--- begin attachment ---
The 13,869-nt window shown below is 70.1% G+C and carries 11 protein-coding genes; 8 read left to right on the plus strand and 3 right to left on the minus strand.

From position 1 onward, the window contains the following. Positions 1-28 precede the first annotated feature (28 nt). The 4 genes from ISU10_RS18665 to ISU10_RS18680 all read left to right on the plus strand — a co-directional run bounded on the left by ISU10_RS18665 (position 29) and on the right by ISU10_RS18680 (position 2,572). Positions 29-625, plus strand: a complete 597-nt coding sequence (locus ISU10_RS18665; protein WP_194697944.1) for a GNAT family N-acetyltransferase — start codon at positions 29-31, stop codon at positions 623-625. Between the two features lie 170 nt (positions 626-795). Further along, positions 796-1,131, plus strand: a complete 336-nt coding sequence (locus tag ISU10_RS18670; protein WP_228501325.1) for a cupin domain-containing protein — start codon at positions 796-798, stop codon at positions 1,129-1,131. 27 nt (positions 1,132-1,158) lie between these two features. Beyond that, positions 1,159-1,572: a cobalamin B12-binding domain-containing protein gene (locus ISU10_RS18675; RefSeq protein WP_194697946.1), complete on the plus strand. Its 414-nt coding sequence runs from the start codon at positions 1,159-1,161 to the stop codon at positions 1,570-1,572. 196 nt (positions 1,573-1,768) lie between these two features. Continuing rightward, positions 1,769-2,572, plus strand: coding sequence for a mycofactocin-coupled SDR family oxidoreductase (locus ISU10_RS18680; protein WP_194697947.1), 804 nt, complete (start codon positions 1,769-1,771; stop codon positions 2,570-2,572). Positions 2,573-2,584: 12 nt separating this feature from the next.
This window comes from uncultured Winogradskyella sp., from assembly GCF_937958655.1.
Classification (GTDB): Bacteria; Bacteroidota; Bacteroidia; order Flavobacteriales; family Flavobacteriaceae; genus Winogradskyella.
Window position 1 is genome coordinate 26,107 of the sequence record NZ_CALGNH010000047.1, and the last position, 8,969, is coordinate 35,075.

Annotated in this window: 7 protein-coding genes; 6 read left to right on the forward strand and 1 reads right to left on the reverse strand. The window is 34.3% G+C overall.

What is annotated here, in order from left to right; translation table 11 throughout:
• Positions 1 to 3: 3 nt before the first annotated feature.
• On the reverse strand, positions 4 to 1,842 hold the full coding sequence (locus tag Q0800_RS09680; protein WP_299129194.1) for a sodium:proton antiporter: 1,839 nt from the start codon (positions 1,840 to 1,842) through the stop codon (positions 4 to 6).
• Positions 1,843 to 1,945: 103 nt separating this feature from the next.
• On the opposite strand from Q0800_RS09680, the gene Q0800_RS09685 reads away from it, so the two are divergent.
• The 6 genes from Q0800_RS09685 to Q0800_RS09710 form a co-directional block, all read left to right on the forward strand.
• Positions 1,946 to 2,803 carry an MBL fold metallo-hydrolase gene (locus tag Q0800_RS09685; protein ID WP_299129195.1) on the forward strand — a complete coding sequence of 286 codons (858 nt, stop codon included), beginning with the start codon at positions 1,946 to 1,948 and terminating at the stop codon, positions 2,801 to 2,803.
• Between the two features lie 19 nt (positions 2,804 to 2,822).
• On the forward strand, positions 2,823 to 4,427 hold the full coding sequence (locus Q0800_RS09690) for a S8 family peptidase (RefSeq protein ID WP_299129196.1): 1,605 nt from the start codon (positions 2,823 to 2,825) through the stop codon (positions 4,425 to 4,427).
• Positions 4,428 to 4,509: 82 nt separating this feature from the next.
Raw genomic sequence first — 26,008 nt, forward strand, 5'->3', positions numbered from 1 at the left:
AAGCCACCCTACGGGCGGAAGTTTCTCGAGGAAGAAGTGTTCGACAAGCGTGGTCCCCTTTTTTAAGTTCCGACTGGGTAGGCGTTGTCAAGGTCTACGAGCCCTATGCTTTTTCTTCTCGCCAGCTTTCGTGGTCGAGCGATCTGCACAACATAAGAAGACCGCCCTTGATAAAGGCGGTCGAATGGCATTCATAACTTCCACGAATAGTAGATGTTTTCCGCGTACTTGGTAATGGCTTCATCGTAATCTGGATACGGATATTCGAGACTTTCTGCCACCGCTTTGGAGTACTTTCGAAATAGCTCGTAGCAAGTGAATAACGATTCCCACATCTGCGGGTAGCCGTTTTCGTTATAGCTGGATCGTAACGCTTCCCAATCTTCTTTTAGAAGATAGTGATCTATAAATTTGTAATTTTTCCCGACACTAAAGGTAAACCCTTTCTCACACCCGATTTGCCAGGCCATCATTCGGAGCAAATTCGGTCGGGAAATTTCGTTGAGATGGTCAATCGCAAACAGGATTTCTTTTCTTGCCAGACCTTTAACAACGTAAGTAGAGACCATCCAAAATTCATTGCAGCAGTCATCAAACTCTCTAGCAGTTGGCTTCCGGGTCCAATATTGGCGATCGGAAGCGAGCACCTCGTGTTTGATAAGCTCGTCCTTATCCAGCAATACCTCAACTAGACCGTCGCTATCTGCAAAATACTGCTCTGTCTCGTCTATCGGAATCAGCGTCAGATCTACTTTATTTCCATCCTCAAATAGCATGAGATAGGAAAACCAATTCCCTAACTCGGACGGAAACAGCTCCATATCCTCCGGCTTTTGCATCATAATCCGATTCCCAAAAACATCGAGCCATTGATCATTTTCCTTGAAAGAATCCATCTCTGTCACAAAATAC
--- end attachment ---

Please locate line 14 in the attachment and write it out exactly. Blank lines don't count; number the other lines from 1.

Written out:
• Between the two features lie 19 nt (positions 2,804 to 2,822).